For military families, life can lead to times of chaos. Here’s how to navigate them safely.
Posted in , Mar 5, 2018
There’s a road here in my city that everyone tries to avoid. It’s hard though because it seems every store we need to visit is located somewhere on that traffic-nightmare of a thoroughfare. During the holidays, the street is almost impossible to navigate. It can take an hour to inch forward less than a mile.
Interspersed along the length of this road are massive, multi-lane intersections. I think I’m a reasonably safe and calm driver, but these points always cause me anxiety. There is always so much to be aware of and watch out for in these areas. Frustrated drivers rush through yellow lights because they’re tired of waiting, lights are longer, and visibility is difficult because of the confusion and number of vehicles.
I have certain things I do when I get ready to venture on this thoroughfare. I make sure all distractions are put away. I turn down the radio, and I make sure there’s nothing loose beside me—like my purse—that might go crashing to the floor if I have to stop quickly. I’ve learned that if that happens, I get distracted and won’t be able to react as quickly.
Recently, as I sat waiting my turn to move forward, I was struck by the similarity to that intersection and times in the lives of military families.
During certain periods, life can converge in a way that’s very much like those congested points along a busy street. There is a lot happening at once, and everyone is so focused on where they want to go, they become a danger to themselves and others.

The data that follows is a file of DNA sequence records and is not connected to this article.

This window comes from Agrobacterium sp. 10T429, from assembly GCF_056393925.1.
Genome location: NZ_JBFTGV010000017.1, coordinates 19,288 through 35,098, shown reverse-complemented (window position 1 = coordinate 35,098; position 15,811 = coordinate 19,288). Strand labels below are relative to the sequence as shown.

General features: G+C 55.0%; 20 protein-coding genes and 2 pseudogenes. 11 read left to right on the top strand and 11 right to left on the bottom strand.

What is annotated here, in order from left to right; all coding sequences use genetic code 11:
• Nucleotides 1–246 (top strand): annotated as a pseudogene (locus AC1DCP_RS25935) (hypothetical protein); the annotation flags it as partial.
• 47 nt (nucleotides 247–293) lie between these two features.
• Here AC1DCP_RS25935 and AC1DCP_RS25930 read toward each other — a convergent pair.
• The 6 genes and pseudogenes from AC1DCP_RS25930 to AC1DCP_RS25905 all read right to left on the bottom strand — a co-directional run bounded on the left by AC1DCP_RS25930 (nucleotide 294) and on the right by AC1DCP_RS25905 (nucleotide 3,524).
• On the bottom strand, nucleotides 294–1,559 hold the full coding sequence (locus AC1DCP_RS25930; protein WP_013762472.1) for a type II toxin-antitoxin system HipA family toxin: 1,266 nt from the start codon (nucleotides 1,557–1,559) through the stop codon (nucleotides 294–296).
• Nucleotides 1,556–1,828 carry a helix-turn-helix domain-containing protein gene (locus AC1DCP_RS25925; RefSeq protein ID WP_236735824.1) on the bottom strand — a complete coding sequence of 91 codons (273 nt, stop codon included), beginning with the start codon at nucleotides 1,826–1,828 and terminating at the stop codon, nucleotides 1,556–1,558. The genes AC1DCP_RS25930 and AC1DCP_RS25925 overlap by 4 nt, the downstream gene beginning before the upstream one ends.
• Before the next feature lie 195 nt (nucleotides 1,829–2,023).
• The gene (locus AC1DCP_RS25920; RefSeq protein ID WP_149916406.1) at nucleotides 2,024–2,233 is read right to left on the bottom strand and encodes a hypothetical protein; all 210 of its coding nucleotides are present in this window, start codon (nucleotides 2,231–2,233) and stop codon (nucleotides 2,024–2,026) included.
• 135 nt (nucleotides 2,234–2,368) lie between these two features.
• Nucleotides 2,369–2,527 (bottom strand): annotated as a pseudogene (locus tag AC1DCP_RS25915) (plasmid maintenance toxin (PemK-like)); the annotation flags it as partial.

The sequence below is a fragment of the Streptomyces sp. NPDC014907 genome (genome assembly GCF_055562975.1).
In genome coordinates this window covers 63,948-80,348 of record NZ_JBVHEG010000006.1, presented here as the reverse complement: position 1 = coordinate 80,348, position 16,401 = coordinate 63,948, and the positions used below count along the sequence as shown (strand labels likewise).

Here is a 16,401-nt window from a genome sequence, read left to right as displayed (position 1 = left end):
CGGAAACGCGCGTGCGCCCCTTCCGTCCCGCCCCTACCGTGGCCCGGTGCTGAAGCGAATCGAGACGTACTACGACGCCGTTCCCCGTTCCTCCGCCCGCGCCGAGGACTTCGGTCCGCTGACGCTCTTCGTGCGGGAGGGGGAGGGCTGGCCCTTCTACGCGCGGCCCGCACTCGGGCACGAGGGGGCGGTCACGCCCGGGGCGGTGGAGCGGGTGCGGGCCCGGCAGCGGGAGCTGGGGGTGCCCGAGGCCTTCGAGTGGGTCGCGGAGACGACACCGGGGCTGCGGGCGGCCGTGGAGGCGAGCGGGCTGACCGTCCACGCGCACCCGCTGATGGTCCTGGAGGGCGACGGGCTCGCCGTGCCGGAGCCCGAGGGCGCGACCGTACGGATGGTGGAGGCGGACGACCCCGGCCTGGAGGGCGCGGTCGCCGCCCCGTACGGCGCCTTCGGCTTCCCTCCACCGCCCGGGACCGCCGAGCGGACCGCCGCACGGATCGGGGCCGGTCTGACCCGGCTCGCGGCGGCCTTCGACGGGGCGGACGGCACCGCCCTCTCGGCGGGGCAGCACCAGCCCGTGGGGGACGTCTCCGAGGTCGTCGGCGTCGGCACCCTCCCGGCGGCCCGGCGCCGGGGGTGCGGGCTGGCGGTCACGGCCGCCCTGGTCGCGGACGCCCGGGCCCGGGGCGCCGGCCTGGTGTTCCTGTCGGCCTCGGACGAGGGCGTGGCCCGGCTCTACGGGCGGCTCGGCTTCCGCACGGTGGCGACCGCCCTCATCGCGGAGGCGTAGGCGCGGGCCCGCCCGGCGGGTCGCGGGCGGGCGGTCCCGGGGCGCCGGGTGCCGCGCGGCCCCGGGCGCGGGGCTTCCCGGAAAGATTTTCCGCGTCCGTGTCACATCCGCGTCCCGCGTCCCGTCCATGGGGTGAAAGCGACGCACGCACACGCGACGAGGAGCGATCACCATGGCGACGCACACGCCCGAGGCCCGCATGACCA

I had to learn to recognize these difficult times and make plans accordingly:
1) I limit my distractions and pull in closer to God. During these times, He’s my GPS and only He can help me navigate the dangers ahead successfully.
2) I mentally turn down the voices of those who may not be the best to help me through the upcoming stresses. I chose very carefully those whom I allow to speak truth into my life while I’m coming up on life’s busy intersections.
3) Finally, I clean things up. Yes, even physically. I think more clearly when my environment is tidy. I also clean things up in my mind. I set aside minor worries and concentrate on the challenges ahead.
Life can often lead us into congested times of chaos. But with a little preparation—and the right people beside us—we can make it safely through.